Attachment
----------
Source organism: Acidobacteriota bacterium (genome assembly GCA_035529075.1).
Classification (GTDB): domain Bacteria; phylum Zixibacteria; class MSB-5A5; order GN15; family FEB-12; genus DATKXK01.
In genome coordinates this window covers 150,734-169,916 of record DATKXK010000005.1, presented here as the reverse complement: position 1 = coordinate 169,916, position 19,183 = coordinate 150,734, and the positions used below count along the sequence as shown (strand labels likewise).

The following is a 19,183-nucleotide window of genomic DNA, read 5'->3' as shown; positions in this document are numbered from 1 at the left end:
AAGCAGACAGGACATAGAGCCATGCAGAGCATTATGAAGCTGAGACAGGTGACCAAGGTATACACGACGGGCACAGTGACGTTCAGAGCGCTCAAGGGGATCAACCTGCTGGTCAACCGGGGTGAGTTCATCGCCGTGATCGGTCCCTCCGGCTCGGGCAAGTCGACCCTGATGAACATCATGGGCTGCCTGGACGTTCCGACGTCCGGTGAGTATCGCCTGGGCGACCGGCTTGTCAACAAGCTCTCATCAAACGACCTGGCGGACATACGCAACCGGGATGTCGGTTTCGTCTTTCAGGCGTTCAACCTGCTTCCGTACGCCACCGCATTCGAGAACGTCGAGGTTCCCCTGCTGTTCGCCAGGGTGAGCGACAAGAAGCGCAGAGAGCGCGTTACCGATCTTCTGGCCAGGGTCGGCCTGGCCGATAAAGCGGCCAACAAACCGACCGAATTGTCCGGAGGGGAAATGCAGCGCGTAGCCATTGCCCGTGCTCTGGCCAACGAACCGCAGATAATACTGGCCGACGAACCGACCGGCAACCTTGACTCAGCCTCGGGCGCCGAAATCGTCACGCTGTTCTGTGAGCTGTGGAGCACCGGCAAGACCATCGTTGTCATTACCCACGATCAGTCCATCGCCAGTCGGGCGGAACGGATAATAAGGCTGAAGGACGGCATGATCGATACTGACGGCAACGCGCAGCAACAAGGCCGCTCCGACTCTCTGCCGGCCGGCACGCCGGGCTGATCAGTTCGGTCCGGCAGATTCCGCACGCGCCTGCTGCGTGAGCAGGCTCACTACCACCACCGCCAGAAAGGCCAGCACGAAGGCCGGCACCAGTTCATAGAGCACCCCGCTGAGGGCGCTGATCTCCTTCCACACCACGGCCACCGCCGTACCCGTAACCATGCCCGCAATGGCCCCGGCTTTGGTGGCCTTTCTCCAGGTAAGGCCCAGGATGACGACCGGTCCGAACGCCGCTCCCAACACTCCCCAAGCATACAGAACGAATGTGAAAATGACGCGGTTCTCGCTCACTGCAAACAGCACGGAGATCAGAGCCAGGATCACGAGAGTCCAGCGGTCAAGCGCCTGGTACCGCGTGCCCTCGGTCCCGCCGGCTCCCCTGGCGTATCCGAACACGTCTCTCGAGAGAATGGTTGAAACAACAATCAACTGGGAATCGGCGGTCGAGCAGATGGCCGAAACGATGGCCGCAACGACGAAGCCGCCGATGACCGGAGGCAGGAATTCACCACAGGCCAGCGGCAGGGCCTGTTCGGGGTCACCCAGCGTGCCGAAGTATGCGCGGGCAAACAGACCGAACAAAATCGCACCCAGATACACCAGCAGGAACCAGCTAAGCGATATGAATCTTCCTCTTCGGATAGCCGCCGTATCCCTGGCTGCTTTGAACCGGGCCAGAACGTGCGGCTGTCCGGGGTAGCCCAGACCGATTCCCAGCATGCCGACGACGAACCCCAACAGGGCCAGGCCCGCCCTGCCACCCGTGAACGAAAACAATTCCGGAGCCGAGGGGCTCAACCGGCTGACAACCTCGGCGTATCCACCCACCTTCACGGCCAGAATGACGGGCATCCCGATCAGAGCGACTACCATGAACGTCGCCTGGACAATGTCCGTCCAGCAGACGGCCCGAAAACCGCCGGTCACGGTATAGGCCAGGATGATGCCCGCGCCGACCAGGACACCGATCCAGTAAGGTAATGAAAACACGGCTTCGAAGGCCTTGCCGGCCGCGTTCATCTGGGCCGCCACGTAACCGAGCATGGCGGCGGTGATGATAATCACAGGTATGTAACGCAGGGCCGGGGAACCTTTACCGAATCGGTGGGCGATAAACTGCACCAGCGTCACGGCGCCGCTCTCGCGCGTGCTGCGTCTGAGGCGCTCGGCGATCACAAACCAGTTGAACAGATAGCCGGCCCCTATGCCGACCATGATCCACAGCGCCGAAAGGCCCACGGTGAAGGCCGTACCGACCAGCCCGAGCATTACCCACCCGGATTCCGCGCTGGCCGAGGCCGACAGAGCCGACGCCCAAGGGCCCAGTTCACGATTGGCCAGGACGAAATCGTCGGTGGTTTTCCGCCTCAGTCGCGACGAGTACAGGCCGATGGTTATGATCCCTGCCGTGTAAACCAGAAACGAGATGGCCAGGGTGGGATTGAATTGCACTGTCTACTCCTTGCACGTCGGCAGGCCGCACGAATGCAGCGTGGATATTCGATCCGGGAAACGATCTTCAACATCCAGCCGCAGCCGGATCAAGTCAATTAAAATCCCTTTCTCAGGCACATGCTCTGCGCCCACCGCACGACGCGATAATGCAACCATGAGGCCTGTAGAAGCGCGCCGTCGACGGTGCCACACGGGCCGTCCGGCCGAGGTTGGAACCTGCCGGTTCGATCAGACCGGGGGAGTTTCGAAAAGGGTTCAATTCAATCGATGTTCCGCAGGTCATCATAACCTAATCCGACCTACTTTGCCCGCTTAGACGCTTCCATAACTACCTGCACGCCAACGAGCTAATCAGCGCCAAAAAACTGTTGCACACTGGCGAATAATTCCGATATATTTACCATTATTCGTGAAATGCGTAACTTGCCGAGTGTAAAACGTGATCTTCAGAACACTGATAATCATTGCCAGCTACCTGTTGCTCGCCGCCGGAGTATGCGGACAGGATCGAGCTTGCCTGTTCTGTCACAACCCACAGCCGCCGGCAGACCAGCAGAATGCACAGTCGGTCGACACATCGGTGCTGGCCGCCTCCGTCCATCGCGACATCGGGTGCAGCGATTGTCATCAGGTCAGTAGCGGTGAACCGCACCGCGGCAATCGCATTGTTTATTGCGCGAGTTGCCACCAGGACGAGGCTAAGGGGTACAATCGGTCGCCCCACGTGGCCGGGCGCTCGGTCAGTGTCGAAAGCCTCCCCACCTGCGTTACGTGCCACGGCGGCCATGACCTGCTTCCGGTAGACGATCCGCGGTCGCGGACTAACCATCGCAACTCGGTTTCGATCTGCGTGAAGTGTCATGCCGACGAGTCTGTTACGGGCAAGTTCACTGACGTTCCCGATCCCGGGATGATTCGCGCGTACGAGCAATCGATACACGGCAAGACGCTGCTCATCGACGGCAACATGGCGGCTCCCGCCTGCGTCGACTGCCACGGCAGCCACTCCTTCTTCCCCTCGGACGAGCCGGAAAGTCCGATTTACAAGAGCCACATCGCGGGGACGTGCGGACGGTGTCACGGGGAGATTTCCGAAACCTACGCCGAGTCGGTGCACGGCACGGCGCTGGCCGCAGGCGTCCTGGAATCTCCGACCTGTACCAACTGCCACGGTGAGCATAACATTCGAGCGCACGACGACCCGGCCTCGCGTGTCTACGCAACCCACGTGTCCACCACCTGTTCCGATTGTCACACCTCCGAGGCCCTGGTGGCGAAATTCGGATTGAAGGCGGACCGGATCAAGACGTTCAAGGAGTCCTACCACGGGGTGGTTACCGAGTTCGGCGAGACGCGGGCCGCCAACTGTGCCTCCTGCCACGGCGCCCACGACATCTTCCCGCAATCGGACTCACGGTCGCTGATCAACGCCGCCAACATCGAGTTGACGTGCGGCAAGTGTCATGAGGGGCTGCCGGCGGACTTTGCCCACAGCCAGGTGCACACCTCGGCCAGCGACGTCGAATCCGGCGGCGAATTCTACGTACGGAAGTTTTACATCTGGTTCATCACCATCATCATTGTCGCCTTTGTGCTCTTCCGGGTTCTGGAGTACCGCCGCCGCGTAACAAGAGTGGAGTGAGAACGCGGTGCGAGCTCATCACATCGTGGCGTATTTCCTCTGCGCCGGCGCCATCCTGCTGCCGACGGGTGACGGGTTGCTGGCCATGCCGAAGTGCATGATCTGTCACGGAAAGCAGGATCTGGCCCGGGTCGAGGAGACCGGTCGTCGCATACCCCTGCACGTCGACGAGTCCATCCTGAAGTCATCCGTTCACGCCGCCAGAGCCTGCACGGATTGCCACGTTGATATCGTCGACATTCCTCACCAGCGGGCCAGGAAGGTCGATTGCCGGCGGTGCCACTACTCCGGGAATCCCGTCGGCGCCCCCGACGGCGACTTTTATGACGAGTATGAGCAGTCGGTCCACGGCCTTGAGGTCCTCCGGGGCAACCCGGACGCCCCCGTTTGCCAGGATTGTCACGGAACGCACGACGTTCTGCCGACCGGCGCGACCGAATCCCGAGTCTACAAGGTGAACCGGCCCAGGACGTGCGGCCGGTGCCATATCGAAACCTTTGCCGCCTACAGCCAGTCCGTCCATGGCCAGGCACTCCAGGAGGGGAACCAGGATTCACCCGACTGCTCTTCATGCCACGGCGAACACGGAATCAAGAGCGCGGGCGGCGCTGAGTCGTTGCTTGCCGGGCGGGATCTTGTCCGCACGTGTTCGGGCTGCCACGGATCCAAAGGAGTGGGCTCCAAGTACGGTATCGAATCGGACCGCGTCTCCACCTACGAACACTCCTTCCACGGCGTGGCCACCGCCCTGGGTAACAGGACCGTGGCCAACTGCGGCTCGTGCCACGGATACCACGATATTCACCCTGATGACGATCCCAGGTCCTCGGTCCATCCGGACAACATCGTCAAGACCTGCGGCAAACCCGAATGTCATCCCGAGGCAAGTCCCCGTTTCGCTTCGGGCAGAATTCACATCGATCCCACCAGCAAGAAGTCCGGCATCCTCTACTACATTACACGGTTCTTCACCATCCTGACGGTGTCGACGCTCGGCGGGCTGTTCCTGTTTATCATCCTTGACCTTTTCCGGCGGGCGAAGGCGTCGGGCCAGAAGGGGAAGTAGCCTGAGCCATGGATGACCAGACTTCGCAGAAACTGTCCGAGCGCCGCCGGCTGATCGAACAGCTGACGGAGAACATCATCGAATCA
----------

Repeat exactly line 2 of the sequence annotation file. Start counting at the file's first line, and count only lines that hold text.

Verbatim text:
Classification (GTDB): domain Bacteria; phylum Zixibacteria; class MSB-5A5; order GN15; family FEB-12; genus DATKXK01.